Touching upon his form since 2018, Ghavri said: “He has had breaks because of injury and hence, when he returned to the ranks, his hunger to take wickets increased. On a comeback, one always wants to do well. He is training hard and bowling well. He has plenty of variety in his skillset. He has speed, accuracy; swings the ball both ways and bowls a good bouncer. He deserves to play 100 Test matches. He has earned it by sheer perseverance.’’
Ghavri also spoke about India’s rise as a fast bowling nation. “In the last few years, Indian fast bowlers have been doing extremely well in all conditions. India has a variety of fast bowlers now. We have a good bench strength. It is very strong; thanks to the BCCI which has set up the National Cricket Academy in Bangalore. MRF has also contributed to the development of fast bowlers. All of them have together unearthed almost 15 fast bowlers for India in the last 15 or 20 years. In the last Test match at the Gabba (Brisbane) India did not have a genuine quick, still the likes of Mohammad Siraj, Shardul Thakur and T. Natarajan did the job. The supply line of fast bowlers will not stop now in any department, except in spin.’’
Reverting to Ishant’s impending milestone, Ghavri said: “Ishant bowls his heart out. He is a great trier. He doesn’t want to contain, he is a wicket-taking bowler. The combination of Jasprit Bumrah, Mohammad Shami, Ishant Sharma and Umesh Yadav is lethal. Twenty years back, we were struggling. Today, everyone is talking about it. We had a mediocre attack. There was me and Kapil, Srinath and Prasad, and Zaheer and Ishant. Now there are four or five fast bowlers.’’
India’s 1983 World Cup star, Balwinder Singh Sandhu, appreciated Ishant’s desire to persevere in Test cricket. “It’s creditable for an Indian fast bowler, for that matter any bowler, to play hundred Test matches. Especially for someone like Ishant, who has had to comeback from injuries. He has kept the desire going. It’s not easy to give good displays on Indian pitches.’’
Sandhu pointed out Ishant’s flaws in his fledgling years in international cricket and in the first half of his career. “Earlier, he was not perfect with his back foot landing. There were technical issues. His seam position was not upright at the time of release. But in the last few years, he has improved in that area. His balance is much better, rhythm and line is much better which was not the case perhaps in his first 50 Test matches. In his first 50 Test matches, he used to bowl one good spell and then one or two ordinary spells. He did not control his line and length. Now everything is in good control; seam position and line and length. And this has reflected in the results.’’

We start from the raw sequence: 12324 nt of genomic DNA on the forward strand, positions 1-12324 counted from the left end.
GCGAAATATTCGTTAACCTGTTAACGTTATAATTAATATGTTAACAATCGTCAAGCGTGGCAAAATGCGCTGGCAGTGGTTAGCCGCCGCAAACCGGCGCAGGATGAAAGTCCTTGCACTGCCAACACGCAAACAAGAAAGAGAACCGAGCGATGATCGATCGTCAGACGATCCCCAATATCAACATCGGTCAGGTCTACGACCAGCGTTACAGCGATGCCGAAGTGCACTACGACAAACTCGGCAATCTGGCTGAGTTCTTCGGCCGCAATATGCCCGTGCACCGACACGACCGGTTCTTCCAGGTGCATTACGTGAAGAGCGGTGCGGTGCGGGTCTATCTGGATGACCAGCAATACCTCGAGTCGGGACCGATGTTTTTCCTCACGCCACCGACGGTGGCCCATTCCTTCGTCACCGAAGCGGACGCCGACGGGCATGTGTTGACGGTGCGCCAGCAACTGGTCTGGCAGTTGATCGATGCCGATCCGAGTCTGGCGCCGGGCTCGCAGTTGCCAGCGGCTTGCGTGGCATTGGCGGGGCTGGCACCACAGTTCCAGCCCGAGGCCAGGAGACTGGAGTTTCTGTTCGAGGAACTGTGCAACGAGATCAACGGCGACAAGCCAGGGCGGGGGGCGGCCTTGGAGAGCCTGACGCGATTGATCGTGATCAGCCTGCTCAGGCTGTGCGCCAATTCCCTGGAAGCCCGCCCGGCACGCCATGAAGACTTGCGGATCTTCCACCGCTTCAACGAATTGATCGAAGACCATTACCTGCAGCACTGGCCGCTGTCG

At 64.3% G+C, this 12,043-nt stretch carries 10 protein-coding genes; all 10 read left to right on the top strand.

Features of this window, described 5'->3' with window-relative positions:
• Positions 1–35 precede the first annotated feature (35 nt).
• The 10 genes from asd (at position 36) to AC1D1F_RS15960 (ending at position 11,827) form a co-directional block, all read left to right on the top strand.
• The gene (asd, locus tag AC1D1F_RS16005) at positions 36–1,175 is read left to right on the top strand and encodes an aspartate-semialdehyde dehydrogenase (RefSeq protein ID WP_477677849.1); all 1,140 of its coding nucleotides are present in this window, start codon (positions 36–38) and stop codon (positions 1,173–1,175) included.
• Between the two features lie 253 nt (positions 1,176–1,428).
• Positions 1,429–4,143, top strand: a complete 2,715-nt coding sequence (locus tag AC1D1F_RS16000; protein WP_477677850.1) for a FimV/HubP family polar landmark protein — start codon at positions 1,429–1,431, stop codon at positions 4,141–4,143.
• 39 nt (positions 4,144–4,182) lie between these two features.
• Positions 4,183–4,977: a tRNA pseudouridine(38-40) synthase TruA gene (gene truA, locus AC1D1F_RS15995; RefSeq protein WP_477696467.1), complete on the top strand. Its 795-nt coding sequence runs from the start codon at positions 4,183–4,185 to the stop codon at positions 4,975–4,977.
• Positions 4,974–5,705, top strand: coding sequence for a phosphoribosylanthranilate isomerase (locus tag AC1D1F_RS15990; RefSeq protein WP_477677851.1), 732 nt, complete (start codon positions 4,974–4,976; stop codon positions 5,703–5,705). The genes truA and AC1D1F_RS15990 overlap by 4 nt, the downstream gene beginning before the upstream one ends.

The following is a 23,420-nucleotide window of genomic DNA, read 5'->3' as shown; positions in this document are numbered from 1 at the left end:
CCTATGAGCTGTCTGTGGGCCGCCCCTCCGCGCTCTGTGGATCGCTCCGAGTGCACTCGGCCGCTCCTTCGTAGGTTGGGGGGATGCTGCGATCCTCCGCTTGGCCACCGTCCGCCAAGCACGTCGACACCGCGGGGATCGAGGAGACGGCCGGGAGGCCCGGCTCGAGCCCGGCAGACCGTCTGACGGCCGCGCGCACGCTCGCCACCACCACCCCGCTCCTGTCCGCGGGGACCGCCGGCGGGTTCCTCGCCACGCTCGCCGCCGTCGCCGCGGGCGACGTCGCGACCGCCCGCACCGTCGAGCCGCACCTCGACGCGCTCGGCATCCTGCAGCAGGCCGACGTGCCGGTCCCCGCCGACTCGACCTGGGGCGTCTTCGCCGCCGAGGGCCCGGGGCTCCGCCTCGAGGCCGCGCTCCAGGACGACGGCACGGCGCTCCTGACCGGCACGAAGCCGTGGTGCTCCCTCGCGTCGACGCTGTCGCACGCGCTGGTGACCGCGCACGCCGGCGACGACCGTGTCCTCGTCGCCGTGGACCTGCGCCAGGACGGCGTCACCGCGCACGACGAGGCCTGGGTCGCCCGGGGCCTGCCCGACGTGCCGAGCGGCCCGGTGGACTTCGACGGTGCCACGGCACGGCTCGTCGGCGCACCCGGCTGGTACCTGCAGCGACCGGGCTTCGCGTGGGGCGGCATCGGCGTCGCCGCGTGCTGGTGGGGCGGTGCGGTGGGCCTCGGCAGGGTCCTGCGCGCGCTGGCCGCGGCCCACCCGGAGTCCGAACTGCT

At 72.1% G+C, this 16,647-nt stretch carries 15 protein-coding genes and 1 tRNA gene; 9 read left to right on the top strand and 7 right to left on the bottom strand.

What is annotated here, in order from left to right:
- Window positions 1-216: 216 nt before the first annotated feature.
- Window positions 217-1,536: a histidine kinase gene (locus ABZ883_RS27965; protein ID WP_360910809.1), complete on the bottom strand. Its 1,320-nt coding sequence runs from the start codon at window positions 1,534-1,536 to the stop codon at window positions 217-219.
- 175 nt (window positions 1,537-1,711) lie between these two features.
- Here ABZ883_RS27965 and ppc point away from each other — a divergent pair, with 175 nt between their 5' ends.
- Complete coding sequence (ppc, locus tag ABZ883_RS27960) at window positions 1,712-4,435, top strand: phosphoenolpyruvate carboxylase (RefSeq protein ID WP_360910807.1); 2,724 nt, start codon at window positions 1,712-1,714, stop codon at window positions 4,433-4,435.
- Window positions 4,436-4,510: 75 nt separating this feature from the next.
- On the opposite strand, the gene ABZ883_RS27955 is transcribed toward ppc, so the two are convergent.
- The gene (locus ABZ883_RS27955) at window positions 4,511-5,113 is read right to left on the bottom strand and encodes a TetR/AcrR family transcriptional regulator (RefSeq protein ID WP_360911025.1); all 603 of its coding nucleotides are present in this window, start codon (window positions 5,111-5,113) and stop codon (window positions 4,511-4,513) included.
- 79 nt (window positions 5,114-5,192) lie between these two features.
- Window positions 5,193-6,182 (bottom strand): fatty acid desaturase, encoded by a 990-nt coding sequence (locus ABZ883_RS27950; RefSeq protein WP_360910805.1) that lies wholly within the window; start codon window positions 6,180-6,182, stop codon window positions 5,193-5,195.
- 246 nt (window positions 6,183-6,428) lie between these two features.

Ishant and Zaheer Khan have taken 120 wickets in 18 Tests and 109 wickets in 15 Tests teaming up with Umesh Yadav. “To me, Zaheer was a bowler who had the skills, and one expected something to happen; it was not the same with Ishant. He did not look like a frontline bowler. One expects something to happen even when Mohammad Shami has the ball. But Ishant has improved by leaps and bounds in the last 25 to 30 Test matches. Once you get injured, it’s not easy to get the motivation levels high. Ishant is good now in hitting the line and length, pitching it up a little more to make things uncertain for the batsman to negotiate.’’
Sandhu averred that James Anderson was a class apart in the first Test in Chennai. “If I compare Ishant with James Anderson in the first Test, I would say that the English bowler was more intelligent. He knew the surface and bowled leg-cutters and in-swing and got the ball to seam in. Ishant showed pace. Even initially, Zaheer had pace, but in the second half of his career he demonstrated the skill aspect of the game. That’s why he became dangerous and effective. He started bowling like (Wasim) Akram, bowling reverse swing and showing more control over line and length. And he got the batsman out. Zaheer used to outthink the batsman.
” I cannot say that with Ishant. Zaheer used to trap the batsman, Ishant will trust his line and length and keep bowling to a plan and wait for the batsman to make a mistake. All said and done, it’s a great feat to play 100 Tests,’’ trailed off Sandhu.
G.Viswanath, has spent watching and reporting cricket in Mumbai for over four decades. Was with India’s leading national daily ‘The Hindu’ for 36 years and prior to that for three years with ‘sportsweek’. Has covered international cricket for ‘The Hindu’ in England, Australia, New Zealand, Pakistan, Sri Lanka, Bangladesh, Zimbabwe, South Africa, Canada, Singapore, Holland.